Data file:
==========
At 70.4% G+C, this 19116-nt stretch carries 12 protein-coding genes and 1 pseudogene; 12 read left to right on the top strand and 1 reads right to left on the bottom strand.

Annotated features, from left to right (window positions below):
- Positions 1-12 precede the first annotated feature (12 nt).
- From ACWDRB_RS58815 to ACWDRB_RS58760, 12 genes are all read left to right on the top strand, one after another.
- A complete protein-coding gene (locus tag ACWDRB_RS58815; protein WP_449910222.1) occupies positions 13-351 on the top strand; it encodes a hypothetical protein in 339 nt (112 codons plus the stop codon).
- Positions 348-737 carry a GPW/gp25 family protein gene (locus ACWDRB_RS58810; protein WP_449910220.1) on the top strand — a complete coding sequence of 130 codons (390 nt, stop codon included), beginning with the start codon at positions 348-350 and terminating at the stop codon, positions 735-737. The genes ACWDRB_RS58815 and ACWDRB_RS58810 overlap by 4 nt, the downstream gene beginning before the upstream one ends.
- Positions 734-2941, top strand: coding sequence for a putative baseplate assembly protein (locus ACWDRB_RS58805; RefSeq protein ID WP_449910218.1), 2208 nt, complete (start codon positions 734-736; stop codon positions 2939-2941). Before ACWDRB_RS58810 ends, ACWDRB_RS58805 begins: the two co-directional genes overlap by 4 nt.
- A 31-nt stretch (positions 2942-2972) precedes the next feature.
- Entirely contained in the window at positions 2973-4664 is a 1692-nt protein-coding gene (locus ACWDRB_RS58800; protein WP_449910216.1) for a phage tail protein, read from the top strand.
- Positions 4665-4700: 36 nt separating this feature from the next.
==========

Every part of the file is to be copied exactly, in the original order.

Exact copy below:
At 70.4% G+C, this 19116-nt stretch carries 12 protein-coding genes and 1 pseudogene; 12 read left to right on the top strand and 1 reads right to left on the bottom strand.

Annotated features, from left to right (window positions below):
- Positions 1-12 precede the first annotated feature (12 nt).
- From ACWDRB_RS58815 to ACWDRB_RS58760, 12 genes are all read left to right on the top strand, one after another.
- A complete protein-coding gene (locus tag ACWDRB_RS58815; protein WP_449910222.1) occupies positions 13-351 on the top strand; it encodes a hypothetical protein in 339 nt (112 codons plus the stop codon).
- Positions 348-737 carry a GPW/gp25 family protein gene (locus ACWDRB_RS58810; protein WP_449910220.1) on the top strand — a complete coding sequence of 130 codons (390 nt, stop codon included), beginning with the start codon at positions 348-350 and terminating at the stop codon, positions 735-737. The genes ACWDRB_RS58815 and ACWDRB_RS58810 overlap by 4 nt, the downstream gene beginning before the upstream one ends.
- Positions 734-2941, top strand: coding sequence for a putative baseplate assembly protein (locus ACWDRB_RS58805; RefSeq protein ID WP_449910218.1), 2208 nt, complete (start codon positions 734-736; stop codon positions 2939-2941). Before ACWDRB_RS58810 ends, ACWDRB_RS58805 begins: the two co-directional genes overlap by 4 nt.
- A 31-nt stretch (positions 2942-2972) precedes the next feature.
- Entirely contained in the window at positions 2973-4664 is a 1692-nt protein-coding gene (locus ACWDRB_RS58800; protein WP_449910216.1) for a phage tail protein, read from the top strand.
- Positions 4665-4700: 36 nt separating this feature from the next.